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Thread: New Cassette?

  1. #1
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    New Cassette?

    From what I've read on this forum board it's kind of hard to describe when a cassette is worn and needs replacing. I don't like going to my LBS for this kind of thing because, well, I find bike stores too expensive and I can replace it myself. Maybe they'd evaluate it for free but then I'd feel guilty for not having them do the work. So, can someone here tell me if this cassette needs replacing?

    I don't think it does. Shifting still works great. There are a couple of cogs that are starting to get uneven shaped U's, I don't know how serious it has to be. I don't know how many miles are on this bike, a couple thousand maybe? I've replaced the chain once and the current one seems to be fine based on the chain checker I have.
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    You need to measure the chain with a steel ruler, this should be done without removing it. A 24 pin interval of new chain will measure exactly 12 inches. By the time any 24 pin interval has stretched to 12 1/16 inches it should be replaced. A chain checker is good to check for roller wear but you still need to measure the chain. Measure from the center of a pin to the center of the 24th pin. Chains do not wear evenly all the way around so measure 2 or 3 different intervals. If an interval has stretched more than 12 1/8 inches you have probably caused excessive wear on the cassette cogs. If the cassette cogs don't skip and if there has not been any excessive wear you are good to go.
    Any good cassette should outlast at least 3 chains.

    Al

  3. #3
    Senior Member Shimagnolo's Avatar
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    The previous post explained how to check the chain.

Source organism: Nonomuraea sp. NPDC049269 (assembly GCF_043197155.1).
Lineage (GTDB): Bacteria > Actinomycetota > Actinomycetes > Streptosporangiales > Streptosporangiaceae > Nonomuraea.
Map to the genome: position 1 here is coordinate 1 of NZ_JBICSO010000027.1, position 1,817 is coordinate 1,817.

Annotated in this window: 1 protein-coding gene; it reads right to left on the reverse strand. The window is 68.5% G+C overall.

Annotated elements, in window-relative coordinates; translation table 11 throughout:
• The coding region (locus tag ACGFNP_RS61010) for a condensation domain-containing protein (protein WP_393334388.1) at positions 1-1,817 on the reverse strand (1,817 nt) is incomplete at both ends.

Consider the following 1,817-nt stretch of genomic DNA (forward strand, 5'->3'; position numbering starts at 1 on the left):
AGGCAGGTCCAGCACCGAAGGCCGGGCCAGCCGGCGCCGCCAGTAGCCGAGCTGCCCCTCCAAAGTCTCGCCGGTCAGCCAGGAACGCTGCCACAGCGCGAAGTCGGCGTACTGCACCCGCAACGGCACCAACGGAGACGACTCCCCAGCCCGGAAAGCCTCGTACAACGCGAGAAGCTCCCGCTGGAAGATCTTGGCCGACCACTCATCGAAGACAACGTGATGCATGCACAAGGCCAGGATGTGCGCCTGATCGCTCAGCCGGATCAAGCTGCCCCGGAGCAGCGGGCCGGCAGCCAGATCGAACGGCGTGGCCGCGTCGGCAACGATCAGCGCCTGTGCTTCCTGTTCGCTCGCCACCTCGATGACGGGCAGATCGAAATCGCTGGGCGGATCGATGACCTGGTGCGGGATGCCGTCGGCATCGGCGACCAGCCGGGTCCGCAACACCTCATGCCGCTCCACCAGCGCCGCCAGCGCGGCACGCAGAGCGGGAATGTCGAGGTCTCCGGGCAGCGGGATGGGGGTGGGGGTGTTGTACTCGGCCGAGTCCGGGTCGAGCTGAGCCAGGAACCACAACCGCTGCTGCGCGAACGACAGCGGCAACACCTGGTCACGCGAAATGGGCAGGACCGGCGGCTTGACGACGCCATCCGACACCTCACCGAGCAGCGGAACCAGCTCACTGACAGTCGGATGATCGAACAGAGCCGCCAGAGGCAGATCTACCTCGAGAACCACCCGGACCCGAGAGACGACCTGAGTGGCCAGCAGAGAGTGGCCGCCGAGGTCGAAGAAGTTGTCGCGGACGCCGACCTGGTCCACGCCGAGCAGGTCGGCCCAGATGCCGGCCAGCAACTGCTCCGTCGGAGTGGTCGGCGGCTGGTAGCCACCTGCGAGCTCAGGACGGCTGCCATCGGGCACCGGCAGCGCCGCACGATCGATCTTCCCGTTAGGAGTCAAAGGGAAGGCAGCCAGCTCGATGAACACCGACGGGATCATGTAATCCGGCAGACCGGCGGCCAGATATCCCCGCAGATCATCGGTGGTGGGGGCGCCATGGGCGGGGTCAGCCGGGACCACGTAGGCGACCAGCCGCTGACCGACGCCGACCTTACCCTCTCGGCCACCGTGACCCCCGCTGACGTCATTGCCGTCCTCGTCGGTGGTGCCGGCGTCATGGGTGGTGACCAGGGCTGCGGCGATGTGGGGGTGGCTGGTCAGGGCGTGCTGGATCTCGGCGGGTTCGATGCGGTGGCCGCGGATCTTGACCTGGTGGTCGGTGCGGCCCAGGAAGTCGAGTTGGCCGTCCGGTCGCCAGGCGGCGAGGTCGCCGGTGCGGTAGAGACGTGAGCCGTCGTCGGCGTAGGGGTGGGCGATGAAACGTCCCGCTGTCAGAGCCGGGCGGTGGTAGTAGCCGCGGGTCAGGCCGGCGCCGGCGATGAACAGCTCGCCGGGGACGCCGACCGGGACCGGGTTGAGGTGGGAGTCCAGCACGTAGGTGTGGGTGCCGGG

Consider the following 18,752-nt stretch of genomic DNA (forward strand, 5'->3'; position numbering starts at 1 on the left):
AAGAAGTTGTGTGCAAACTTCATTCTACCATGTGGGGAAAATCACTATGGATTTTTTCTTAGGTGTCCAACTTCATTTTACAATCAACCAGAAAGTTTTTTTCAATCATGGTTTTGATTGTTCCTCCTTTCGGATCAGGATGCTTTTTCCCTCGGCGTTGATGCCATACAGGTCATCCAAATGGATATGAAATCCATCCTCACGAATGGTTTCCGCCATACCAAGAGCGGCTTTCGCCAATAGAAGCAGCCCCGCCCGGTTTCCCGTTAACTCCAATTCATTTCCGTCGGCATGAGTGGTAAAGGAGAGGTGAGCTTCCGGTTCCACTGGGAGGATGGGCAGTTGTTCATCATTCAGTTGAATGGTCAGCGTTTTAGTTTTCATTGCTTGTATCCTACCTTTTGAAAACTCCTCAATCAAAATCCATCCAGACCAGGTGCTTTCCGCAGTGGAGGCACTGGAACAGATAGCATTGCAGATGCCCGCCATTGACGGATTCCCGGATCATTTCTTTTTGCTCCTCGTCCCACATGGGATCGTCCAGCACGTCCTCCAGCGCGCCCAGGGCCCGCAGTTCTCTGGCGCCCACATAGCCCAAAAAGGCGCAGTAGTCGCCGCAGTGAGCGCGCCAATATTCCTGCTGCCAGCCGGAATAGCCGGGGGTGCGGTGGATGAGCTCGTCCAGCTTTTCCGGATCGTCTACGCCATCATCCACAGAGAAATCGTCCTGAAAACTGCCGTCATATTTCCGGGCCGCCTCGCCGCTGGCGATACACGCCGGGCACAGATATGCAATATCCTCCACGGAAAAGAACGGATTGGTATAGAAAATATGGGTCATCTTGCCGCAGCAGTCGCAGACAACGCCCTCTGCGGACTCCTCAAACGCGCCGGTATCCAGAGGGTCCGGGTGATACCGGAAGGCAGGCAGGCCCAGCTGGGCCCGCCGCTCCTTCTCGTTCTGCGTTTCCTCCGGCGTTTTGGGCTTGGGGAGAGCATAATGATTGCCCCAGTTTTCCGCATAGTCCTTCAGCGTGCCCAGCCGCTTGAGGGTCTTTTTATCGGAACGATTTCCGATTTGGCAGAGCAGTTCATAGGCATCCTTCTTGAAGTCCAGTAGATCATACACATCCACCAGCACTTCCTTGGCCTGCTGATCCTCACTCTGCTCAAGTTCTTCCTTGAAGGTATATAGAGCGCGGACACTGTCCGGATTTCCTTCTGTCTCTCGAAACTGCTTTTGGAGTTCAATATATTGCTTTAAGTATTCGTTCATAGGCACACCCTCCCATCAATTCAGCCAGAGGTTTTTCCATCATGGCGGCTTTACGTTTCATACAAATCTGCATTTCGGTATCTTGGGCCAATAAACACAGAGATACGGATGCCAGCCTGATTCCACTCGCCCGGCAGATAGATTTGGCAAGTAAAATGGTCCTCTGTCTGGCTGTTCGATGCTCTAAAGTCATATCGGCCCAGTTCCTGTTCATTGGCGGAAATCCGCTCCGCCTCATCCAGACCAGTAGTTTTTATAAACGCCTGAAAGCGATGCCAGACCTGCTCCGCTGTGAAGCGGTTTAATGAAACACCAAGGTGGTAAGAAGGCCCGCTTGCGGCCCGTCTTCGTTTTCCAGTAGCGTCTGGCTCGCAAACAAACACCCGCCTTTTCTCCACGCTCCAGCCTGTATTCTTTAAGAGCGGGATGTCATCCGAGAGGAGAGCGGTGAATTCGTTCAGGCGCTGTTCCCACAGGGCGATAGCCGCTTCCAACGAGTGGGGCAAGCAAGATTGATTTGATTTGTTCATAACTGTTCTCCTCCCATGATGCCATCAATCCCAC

The only way I know to check a cassette, (other than having it skip with a new chain), is this:

    http://www.rohloff.de/en/products/hg_ig_check/
    Last edited by Shimagnolo; 09-08-09 at 06:50 PM.

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    visually, from that picture, it looks worn a bit.

    I replaced my chain and cassette on my mountain bike about a month ago, cassette was 8 years old, chain was about 6. She now shifts like a BRAND NEW bike. It shift good before, but the chain was about 1/4" longer than the new, and the cassette was a little worn. Maybe not enough to replace, but I got 8 years out of it.

    But, by the looks of it cassette and chain could be replaced. Maybe your chainrings as well? A good way to tell if cassette or chainrings need replacement is to put a new chain on them, if there is a lot of slop between teeth, time for new parts.

    and always replace the chain when putting new cassettes/chainrings on. Start with all parts fresh, that way they wear in WITH eachother, and not TO eachother...

    Keep your drivetrain clean, as well. I clean my chain once or twice a year, more if it needs it. When I do that, or when I install new chain, I will clean the idler cogs as well, and re-lube them. Get as much grit out of the teeth as you can...makes for a better shifting experience.

  5. #5
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    You people are complicating a simple issue. If a new chain skips on the old cassette, it's worn out.

    P.S That Rohloff cassette measuring tool is of dubious value, go read the instruction manual. You could make that tool yourself, basically a chainwhip...
    Mes compaingnons cui j'amoie et cui j'aim,... Me di, chanson.

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    +1 on operators comment. I replace my chain on my road bike ever 1800 miles. That way I can get 3 chains to every cassette. If I go to 2300+- miles on a chain I get skipping. This is caused by the chain not messing properly with the cassette. Chains and cassettes wear together.

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    Quote Originally Posted by kycycler View Post
    +1 on operators comment. I replace my chain on my road bike ever 1800 miles. That way I can get 3 chains to every cassette. If I go to 2300+- miles on a chain I get skipping. This is caused by the chain not messing properly with the cassette. Chains and cassettes wear together.
    I take the opposite approach. I ride 5000 to 7000 miles on a chain and cassette and then replace both together. However, I use fairly low cost cassettes, 105 or Veloce not Dura Ace or Record, so replacing the chain every 1500 or so miles isn't cost effective.

    If your current chain/cassette isn't skipping in the smaller cogs, you are fine.

  8. #8
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    Simply put, all three components wear together (cassette, chain, and chainring). I wouldn't even consider replacing a cassette without replacing a chain. Replacing them at the same time WILL make your drivetrain feel new again, and extend the life of your chainring. Nothing ruins a chainring faster than a stretched chain. It's more expensive to do it this way, but only in the short term.

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